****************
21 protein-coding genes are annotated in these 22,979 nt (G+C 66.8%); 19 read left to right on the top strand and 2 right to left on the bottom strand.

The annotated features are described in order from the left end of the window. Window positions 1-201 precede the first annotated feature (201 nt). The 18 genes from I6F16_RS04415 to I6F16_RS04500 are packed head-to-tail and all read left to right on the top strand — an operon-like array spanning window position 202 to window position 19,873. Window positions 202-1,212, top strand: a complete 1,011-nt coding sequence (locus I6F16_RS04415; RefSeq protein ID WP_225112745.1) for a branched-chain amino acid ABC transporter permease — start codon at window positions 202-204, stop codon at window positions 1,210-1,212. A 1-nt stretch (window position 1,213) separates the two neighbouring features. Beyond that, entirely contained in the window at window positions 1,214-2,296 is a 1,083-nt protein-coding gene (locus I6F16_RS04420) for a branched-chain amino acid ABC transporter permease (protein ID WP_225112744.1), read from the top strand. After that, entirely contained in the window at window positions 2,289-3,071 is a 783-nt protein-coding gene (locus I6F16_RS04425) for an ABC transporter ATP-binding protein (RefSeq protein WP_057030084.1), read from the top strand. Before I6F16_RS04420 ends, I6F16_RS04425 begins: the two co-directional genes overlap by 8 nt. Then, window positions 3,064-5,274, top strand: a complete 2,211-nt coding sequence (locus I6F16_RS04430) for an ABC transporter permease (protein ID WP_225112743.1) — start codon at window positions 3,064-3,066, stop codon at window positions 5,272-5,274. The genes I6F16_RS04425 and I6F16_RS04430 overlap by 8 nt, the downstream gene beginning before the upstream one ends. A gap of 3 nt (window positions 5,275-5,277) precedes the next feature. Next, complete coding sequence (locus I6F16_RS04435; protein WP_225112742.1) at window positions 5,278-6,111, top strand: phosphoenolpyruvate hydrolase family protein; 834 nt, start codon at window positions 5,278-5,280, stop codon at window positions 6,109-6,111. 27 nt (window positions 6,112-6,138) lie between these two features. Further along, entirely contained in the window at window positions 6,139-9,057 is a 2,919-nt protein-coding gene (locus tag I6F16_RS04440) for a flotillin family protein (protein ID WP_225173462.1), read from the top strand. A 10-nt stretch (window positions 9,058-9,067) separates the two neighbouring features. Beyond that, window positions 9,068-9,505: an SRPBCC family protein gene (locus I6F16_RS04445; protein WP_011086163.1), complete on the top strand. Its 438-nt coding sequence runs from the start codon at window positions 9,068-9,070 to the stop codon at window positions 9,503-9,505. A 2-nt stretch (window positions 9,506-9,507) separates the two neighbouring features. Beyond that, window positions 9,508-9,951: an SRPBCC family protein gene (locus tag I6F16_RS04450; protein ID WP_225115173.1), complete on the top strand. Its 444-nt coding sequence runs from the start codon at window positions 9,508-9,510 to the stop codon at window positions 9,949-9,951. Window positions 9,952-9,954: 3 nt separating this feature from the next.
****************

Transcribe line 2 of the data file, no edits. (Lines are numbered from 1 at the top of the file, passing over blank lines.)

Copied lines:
The annotated features are described in order from the left end of the window. Window positions 1-201 precede the first annotated feature (201 nt). The 18 genes from I6F16_RS04415 to I6F16_RS04500 are packed head-to-tail and all read left to right on the top strand — an operon-like array spanning window position 202 to window position 19,873. Window positions 202-1,212, top strand: a complete 1,011-nt coding sequence (locus I6F16_RS04415; RefSeq protein ID WP_225112745.1) for a branched-chain amino acid ABC transporter permease — start codon at window positions 202-204, stop codon at window positions 1,210-1,212. A 1-nt stretch (window position 1,213) separates the two neighbouring features. Beyond that, entirely contained in the window at window positions 1,214-2,296 is a 1,083-nt protein-coding gene (locus I6F16_RS04420) for a branched-chain amino acid ABC transporter permease (protein ID WP_225112744.1), read from the top strand. After that, entirely contained in the window at window positions 2,289-3,071 is a 783-nt protein-coding gene (locus I6F16_RS04425) for an ABC transporter ATP-binding protein (RefSeq protein WP_057030084.1), read from the top strand. Before I6F16_RS04420 ends, I6F16_RS04425 begins: the two co-directional genes overlap by 8 nt. Then, window positions 3,064-5,274, top strand: a complete 2,211-nt coding sequence (locus I6F16_RS04430) for an ABC transporter permease (protein ID WP_225112743.1) — start codon at window positions 3,064-3,066, stop codon at window positions 5,272-5,274. The genes I6F16_RS04425 and I6F16_RS04430 overlap by 8 nt, the downstream gene beginning before the upstream one ends. A gap of 3 nt (window positions 5,275-5,277) precedes the next feature. Next, complete coding sequence (locus I6F16_RS04435; protein WP_225112742.1) at window positions 5,278-6,111, top strand: phosphoenolpyruvate hydrolase family protein; 834 nt, start codon at window positions 5,278-5,280, stop codon at window positions 6,109-6,111. 27 nt (window positions 6,112-6,138) lie between these two features. Further along, entirely contained in the window at window positions 6,139-9,057 is a 2,919-nt protein-coding gene (locus tag I6F16_RS04440) for a flotillin family protein (protein ID WP_225173462.1), read from the top strand. A 10-nt stretch (window positions 9,058-9,067) separates the two neighbouring features. Beyond that, window positions 9,068-9,505: an SRPBCC family protein gene (locus I6F16_RS04445; protein WP_011086163.1), complete on the top strand. Its 438-nt coding sequence runs from the start codon at window positions 9,068-9,070 to the stop codon at window positions 9,503-9,505. A 2-nt stretch (window positions 9,506-9,507) separates the two neighbouring features. Beyond that, window positions 9,508-9,951: an SRPBCC family protein gene (locus tag I6F16_RS04450; protein ID WP_225115173.1), complete on the top strand. Its 444-nt coding sequence runs from the start codon at window positions 9,508-9,510 to the stop codon at window positions 9,949-9,951. Window positions 9,952-9,954: 3 nt separating this feature from the next.